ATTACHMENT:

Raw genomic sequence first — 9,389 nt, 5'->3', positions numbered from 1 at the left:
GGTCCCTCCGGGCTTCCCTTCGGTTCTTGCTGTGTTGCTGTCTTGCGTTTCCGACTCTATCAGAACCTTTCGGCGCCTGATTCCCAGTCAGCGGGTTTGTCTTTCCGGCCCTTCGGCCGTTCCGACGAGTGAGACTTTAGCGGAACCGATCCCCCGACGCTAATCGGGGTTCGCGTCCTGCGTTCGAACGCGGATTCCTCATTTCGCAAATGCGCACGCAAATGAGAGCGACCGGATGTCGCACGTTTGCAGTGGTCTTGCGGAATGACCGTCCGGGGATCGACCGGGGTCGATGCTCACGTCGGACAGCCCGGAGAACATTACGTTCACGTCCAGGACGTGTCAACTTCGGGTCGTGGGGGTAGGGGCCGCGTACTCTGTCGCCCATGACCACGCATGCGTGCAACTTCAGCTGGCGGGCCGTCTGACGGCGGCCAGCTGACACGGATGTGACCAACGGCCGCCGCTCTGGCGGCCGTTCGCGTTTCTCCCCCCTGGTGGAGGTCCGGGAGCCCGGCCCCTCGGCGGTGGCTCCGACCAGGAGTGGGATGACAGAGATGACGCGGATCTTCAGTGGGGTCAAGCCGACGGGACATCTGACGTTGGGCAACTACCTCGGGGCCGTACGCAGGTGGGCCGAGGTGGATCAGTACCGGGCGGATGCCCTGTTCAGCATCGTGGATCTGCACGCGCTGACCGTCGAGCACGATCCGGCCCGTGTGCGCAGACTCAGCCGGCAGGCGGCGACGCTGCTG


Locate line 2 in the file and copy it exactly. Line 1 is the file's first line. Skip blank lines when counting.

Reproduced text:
GGTCCCTCCGGGCTTCCCTTCGGTTCTTGCTGTGTTGCTGTCTTGCGTTTCCGACTCTATCAGAACCTTTCGGCGCCTGATTCCCAGTCAGCGGGTTTGTCTTTCCGGCCCTTCGGCCGTTCCGACGAGTGAGACTTTAGCGGAACCGATCCCCCGACGCTAATCGGGGTTCGCGTCCTGCGTTCGAACGCGGATTCCTCATTTCGCAAATGCGCACGCAAATGAGAGCGACCGGATGTCGCACGTTTGCAGTGGTCTTGCGGAATGACCGTCCGGGGATCGACCGGGGTCGATGCTCACGTCGGACAGCCCGGAGAACATTACGTTCACGTCCAGGACGTGTCAACTTCGGGTCGTGGGGGTAGGGGCCGCGTACTCTGTCGCCCATGACCACGCATGCGTGCAACTTCAGCTGGCGGGCCGTCTGACGGCGGCCAGCTGACACGGATGTGACCAACGGCCGCCGCTCTGGCGGCCGTTCGCGTTTCTCCCCCCTGGTGGAGGTCCGGGAGCCCGGCCCCTCGGCGGTGGCTCCGACCAGGAGTGGGATGACAGAGATGACGCGGATCTTCAGTGGGGTCAAGCCGACGGGACATCTGACGTTGGGCAACTACCTCGGGGCCGTACGCAGGTGGGCCGAGGTGGATCAGTACCGGGCGGATGCCCTGTTCAGCATCGTGGATCTGCACGCGCTGACCGTCGAGCACGATCCGGCCCGTGTGCGCAGACTCAGCCGGCAGGCGGCGACGCTGCTG